Getting Data In

Forwarder Redundancy

melonman
Motivator

Hi,

I want to know the best practice and patterns that makes Forwarders highly available and redundant.
- SH pooling for Search Head redundancy,
- Indexer's Index&Forward (Replication) for Indexer redundandy,
- AutoLB provides HA for connection between Forwarders and indexers.

However, Forwarder itself looks Single Point of Failure.

How do people configure forwarders to eliminate Single Point of Failure?

Thanks,

Tags (3)
1 Solution

rturk
Builder

I have recently had to roll out a Distributed Deployment with HA & fault-tolerance considerations in mind, and this was one of the concerns that was raised. You can address this a number of ways.

Intermediary Heavy Forwarders - In the design that I settled on I essentially had two types of heavy forwarders.

  • Aggregating Heavy Forwarders - Placed in a POP or a network segment, they receive "local" data before forwarding cooked events on to the Load Balancing Heavy Forwarders. They not only accept data from Universal Forwarders, but have network ports (such as UDP514 for Syslog) opened for collection as well.
  • Load Balancing Heavy Forwarders - Essentially a gateway to your "farm" of indexers, with AutoLB configured to spread cooked events from the Aggregating Heavy Forwarders between indexers.

This approach was also attractive as it greatly simplified the network/firewall configuration required for the environment to facilitate indexing data from many environments. Also configuring "sufficient" buffering on all forwarders guarded against outages (your environment and data volumes will determine what's appropriate for you here).

Another benefit of this architecture was the ability to have intermediary deployment servers on the Aggregating Heavy Forwarders (this may not apply to your environment).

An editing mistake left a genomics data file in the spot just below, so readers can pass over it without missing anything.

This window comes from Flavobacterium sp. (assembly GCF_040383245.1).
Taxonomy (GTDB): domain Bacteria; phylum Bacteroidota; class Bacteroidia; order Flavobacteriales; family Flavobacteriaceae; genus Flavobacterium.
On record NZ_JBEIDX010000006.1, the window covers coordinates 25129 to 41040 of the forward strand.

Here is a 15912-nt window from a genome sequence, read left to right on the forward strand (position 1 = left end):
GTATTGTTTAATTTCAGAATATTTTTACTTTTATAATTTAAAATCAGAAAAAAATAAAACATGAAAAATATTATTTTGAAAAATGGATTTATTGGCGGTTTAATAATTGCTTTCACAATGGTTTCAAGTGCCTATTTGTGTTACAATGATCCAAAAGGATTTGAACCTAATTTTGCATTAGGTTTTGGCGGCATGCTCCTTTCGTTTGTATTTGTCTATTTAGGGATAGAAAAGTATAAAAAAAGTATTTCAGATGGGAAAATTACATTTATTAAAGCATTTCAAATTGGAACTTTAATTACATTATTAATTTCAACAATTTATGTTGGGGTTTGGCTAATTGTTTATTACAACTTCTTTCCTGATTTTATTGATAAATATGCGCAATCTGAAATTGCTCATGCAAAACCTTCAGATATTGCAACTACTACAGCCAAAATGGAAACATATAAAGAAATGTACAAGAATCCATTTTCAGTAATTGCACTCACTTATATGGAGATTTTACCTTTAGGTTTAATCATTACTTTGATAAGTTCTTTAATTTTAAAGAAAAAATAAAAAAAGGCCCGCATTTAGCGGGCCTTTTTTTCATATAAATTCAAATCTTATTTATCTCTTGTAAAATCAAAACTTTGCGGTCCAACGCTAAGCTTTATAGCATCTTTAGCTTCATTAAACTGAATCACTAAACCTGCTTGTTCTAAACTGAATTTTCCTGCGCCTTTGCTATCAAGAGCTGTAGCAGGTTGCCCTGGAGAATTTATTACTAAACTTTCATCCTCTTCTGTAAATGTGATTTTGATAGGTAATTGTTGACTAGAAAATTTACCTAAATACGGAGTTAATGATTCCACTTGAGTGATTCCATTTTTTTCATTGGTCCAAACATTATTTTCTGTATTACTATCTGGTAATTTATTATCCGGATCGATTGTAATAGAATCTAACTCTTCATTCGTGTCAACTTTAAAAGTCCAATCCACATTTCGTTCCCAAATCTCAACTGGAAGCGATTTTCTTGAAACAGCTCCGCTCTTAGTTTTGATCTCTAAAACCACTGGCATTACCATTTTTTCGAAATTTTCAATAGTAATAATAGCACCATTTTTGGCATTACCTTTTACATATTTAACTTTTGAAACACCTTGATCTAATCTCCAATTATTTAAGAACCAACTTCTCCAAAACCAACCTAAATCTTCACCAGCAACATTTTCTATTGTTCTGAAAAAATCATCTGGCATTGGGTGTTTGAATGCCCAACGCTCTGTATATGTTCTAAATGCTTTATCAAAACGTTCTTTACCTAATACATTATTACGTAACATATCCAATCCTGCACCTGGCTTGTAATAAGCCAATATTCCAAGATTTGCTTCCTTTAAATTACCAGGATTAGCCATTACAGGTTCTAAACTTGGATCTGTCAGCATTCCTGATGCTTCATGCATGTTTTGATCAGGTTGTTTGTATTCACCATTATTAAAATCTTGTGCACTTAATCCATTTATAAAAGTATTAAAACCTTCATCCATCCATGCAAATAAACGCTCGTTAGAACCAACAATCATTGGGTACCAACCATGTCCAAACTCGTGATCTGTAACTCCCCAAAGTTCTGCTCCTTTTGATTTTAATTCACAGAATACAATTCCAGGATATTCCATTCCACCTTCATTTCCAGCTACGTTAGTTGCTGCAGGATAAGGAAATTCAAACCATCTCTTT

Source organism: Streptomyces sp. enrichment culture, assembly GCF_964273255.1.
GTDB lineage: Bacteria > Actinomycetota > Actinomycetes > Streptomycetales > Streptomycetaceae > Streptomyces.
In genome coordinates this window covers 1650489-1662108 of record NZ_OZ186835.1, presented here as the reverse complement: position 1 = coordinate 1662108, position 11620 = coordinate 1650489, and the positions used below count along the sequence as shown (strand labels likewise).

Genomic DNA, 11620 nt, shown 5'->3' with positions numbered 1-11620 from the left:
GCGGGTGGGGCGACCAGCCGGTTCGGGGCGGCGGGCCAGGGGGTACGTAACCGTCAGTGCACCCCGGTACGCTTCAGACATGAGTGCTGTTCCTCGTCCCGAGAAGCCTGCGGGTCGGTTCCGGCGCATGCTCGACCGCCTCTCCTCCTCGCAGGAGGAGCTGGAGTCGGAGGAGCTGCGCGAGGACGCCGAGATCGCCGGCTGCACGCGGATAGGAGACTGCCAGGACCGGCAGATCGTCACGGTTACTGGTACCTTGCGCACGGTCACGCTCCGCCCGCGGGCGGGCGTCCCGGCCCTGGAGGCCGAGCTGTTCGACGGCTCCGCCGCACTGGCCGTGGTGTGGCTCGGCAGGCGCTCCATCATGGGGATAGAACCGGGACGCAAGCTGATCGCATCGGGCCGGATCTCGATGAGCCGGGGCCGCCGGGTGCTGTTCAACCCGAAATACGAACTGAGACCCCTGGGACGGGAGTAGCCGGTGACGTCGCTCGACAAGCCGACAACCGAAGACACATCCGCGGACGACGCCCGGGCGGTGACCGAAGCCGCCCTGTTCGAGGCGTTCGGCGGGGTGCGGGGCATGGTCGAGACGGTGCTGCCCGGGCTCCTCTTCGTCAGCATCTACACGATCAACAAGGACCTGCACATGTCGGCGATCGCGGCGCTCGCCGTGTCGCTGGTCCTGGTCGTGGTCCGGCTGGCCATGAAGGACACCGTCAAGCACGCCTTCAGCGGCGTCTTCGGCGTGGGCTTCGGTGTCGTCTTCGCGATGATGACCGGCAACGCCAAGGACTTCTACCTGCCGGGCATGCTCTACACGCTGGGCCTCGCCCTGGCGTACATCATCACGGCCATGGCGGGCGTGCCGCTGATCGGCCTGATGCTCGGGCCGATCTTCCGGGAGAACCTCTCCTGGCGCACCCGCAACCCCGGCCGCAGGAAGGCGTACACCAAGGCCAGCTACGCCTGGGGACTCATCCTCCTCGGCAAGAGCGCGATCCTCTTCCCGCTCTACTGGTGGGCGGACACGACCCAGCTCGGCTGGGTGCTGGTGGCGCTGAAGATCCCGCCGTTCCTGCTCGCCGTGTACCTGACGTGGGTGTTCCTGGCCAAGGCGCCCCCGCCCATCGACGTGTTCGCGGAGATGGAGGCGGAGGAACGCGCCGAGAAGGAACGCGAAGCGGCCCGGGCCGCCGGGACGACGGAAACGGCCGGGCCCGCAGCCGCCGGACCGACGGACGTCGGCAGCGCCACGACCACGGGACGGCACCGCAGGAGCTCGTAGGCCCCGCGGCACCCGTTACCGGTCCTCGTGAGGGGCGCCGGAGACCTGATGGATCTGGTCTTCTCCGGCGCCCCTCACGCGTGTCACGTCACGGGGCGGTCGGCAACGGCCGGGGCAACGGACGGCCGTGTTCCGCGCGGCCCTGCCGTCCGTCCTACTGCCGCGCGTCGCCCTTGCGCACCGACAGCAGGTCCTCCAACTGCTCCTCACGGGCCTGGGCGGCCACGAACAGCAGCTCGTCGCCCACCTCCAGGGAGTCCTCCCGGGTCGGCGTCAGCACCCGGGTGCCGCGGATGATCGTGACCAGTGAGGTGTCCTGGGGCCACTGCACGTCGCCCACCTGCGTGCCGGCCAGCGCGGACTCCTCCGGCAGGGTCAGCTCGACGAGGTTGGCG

AutoLB to Multiple Forwarders - You can configure your Universal Forwarders to send data to one or many intermediary forwarders. With multiple forwarders as targets, the UF will detect (via heartbeats) when one of them has failed before redirecting data to the active forwarders until the failed forwarder returns.

If you're referring to the redundancy of the Universal Forwarder on the servers themselves, most OS'es support the ability to restart failed processes automatically, and Splunk keeps track of what data in a log file has been forwarded, so a restart should pick up where it left off.

Hope this has helped 🙂

View solution in original post

rturk
Builder

I have recently had to roll out a Distributed Deployment with HA & fault-tolerance considerations in mind, and this was one of the concerns that was raised. You can address this a number of ways.

Intermediary Heavy Forwarders - In the design that I settled on I essentially had two types of heavy forwarders.

  • Aggregating Heavy Forwarders - Placed in a POP or a network segment, they receive "local" data before forwarding cooked events on to the Load Balancing Heavy Forwarders. They not only accept data from Universal Forwarders, but have network ports (such as UDP514 for Syslog) opened for collection as well.
  • Load Balancing Heavy Forwarders - Essentially a gateway to your "farm" of indexers, with AutoLB configured to spread cooked events from the Aggregating Heavy Forwarders between indexers.

This approach was also attractive as it greatly simplified the network/firewall configuration required for the environment to facilitate indexing data from many environments. Also configuring "sufficient" buffering on all forwarders guarded against outages (your environment and data volumes will determine what's appropriate for you here).

Another benefit of this architecture was the ability to have intermediary deployment servers on the Aggregating Heavy Forwarders (this may not apply to your environment).

AutoLB to Multiple Forwarders - You can configure your Universal Forwarders to send data to one or many intermediary forwarders. With multiple forwarders as targets, the UF will detect (via heartbeats) when one of them has failed before redirecting data to the active forwarders until the failed forwarder returns.

If you're referring to the redundancy of the Universal Forwarder on the servers themselves, most OS'es support the ability to restart failed processes automatically, and Splunk keeps track of what data in a log file has been forwarded, so a restart should pick up where it left off.

Hope this has helped 🙂

melonman
Motivator

Thanks a lot R.Turk.
This helped a lot!, and also found this.
Simply share this for everyone else.

http://splunk-base.splunk.com/answers/39482/anycast-redundancy-with-syslog

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